Growing population, rising incomes, and changes in dietary habits are leading to a great demand for fruits, vegetables, and food grains in India. While the demand is increasing, the net cultivable land has remained stagnant at approximately 14 crore hectares over the last five decades. Despite this, India has been able to produce 28.5 crore metrics tonnes of food grains, and 31.4 crore metric tonnes of fruits and vegetables in the past year. This improvement in crop productivity has been possible with the help of agricultural inputs such as machines and agrochemicals. Agrochemicals are comprised of fertilizers, plant-protecting chemicals and pesticides, and plant growth hormones.
Use of agrochemicals in India
India is the fourth-largest producer of agrochemicals in the world. The Indian agrochemical industry is currently valued at around ₹42,000 crores and is expected to grow over time. The share of herbicides was low when labor for manually removing weeds was available at cheaper rates. However, its use has increased lately due to rising labor costs. Also, the increasing domestic and global demand for fruits and vegetables has accelerated the adoption of fungicides in India. Farmers of our country are even adopting higher-priced agrochemicals for growing fruits such as grapes and pomegranate while meeting the Maximum Residue Level (MRL) requirements for the export market. MRL is the maximum amount of pesticides that are allowed to remain on food products and will not be a concern to human health.
Are agrochemicals a bane or a boon?
It has been estimated that 15% to 25% of crop harvest is lost due to infestation by insects, weeds, and diseases. These losses can potentially be avoided by the use of agrochemical inputs. While the role of agrochemicals in minimizing crop losses and increasing the returns for farmers is widely accepted, concerns have been raised regarding their non-judicious usage. The excessive usage of these chemicals can impact soil health and hence the produce.
Lately, there has been a rising number of cases regarding the breach of MRL in crop production. This has also affected the exports of products such as rice, fruits, and vegetables to countries in Europe, the Middle East, and USA.
Typically, there are millions of microbes even in a teaspoon of healthy soil. However, it has been highlighted in several studies that agrochemicals can affect the biological functioning of soil microbes, potentially degrading their fertility. It is also stated that they can cause hazards to the soil environment and human health as their derivatives remain in the soil system for a considerable time.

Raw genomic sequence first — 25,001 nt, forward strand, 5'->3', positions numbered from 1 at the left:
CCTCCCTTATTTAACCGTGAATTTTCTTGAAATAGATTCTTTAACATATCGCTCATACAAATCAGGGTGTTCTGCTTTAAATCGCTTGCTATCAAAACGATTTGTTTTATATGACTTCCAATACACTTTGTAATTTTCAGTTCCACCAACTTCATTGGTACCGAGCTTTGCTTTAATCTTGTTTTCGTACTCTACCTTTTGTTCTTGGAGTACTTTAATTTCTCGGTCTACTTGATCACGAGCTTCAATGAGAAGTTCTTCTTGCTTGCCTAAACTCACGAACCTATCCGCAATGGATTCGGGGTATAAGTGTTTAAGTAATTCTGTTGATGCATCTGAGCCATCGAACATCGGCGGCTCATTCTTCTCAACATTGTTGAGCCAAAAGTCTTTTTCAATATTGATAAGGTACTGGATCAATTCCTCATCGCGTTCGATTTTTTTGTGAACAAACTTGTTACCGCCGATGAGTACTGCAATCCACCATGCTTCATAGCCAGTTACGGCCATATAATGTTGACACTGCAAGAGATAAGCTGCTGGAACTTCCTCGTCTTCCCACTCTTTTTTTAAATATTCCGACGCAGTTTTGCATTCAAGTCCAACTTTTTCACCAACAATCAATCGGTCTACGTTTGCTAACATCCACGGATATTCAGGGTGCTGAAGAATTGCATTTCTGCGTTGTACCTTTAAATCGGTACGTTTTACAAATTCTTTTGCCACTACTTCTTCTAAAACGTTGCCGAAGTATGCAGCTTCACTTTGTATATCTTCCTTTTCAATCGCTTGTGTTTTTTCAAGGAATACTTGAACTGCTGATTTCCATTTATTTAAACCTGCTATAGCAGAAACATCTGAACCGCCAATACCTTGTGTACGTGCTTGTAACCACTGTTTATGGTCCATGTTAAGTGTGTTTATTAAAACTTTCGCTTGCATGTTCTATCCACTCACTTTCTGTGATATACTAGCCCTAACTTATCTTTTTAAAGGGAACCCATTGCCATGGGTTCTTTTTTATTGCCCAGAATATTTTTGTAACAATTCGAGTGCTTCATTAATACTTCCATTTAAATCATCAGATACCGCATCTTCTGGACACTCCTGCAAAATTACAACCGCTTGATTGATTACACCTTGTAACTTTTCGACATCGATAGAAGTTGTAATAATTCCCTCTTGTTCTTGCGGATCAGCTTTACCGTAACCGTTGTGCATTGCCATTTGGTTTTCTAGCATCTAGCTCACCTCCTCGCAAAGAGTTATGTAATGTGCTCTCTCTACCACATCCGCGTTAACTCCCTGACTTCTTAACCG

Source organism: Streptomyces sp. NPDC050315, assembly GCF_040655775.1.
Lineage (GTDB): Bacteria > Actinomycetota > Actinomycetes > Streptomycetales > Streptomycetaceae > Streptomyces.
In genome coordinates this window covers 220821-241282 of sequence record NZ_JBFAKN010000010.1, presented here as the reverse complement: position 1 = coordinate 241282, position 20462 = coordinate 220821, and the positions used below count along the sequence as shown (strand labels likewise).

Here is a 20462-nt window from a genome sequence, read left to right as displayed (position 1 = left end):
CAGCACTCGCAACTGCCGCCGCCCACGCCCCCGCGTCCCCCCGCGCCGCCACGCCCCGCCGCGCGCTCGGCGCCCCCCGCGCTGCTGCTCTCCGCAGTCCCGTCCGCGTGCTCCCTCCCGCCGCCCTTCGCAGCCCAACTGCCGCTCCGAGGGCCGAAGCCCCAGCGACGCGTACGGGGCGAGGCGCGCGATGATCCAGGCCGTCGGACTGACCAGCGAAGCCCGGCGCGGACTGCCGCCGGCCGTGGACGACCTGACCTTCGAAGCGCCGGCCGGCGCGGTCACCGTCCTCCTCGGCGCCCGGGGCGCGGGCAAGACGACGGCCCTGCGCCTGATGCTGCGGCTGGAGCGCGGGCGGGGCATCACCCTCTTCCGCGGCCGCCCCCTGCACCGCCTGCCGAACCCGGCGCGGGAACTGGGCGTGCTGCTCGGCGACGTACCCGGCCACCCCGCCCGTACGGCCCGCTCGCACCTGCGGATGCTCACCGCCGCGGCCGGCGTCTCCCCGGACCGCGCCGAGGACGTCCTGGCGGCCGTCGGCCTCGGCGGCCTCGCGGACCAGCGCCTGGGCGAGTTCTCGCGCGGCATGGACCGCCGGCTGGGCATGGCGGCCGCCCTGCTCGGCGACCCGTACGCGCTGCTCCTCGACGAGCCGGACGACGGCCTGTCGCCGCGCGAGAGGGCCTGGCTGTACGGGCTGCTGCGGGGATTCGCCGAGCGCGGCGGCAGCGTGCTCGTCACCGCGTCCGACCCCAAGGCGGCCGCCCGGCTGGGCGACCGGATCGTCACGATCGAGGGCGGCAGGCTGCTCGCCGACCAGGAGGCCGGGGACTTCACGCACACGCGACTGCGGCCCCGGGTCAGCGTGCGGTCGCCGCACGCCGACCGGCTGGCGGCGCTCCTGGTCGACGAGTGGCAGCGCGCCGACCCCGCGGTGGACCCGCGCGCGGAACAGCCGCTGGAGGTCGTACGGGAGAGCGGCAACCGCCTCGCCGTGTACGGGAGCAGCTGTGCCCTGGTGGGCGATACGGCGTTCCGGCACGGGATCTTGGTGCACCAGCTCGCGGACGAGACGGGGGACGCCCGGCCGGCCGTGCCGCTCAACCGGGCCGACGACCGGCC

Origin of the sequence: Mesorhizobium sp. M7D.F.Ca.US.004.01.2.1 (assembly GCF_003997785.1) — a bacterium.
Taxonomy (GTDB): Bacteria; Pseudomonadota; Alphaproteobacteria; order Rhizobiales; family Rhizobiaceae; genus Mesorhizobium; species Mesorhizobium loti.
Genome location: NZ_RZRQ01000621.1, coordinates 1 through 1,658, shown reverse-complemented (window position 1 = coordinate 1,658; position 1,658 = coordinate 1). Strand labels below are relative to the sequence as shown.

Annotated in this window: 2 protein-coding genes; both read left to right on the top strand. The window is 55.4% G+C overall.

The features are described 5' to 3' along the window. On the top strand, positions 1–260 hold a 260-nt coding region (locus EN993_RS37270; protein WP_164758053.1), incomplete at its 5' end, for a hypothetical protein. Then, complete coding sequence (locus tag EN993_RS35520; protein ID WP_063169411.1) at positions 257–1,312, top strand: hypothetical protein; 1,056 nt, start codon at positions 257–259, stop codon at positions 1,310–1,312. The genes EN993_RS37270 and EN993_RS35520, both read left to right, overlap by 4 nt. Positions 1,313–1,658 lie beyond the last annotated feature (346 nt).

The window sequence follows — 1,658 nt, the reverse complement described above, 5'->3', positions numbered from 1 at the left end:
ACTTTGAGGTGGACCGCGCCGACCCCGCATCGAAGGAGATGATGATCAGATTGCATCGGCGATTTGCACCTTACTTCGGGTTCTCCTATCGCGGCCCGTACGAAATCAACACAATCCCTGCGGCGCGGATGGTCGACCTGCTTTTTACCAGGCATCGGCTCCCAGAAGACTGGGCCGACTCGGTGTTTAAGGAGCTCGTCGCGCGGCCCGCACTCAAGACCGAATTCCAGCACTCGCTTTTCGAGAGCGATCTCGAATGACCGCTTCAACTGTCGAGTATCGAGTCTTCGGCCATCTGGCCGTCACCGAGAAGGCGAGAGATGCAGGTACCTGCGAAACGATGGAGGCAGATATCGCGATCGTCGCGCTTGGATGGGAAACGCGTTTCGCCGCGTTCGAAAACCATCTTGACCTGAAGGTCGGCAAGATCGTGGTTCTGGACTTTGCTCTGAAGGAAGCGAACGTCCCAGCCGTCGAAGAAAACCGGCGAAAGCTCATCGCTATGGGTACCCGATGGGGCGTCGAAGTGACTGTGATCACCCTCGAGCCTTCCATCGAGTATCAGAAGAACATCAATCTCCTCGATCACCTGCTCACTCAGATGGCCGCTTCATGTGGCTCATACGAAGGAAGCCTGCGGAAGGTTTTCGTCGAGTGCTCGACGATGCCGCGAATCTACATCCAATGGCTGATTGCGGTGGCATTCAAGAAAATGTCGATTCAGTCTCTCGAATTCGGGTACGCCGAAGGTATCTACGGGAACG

Considering the impact of agrochemicals on soil health, efforts need to be taken to ensure judicious use of agrochemicals by farmers. The government has been taking steps to assess the risks and issuing notifications to ban identified pesticides. 18 pesticides have been banned so far citing the harmful effects they could cause on humans and animals. On 23 March 2020, the Pesticides Management Bill (PMB) was introduced. The objective of this bill is to ensure the availability of safe and effective pesticides that have minimum impact on living beings.
If all the norms proposed by the Indian government are followed properly, agrochemicals can lead to a great amount of healthy crop production. However, for managing a large amount of produce in agricultural markets, agri-traders or commission agents will have to rely on an efficient accounting system. Here they would need a mandi accounting software like ChargeERP.
ChargeERP accounting software has been designed keeping in mind the daily interactions of commission agents in agricultural mandis. It is a cloud-based accounting software introduced with the core aim of reducing the agent’s workload. ChargeERP is the easiest online accounting software available in India. One of the many benefits of this platform is that it can be accessed from anywhere and from multiple devices. It provides data security with end-to-end encryption. Plus, it doesn’t require any kind of technical or accounting expertise.
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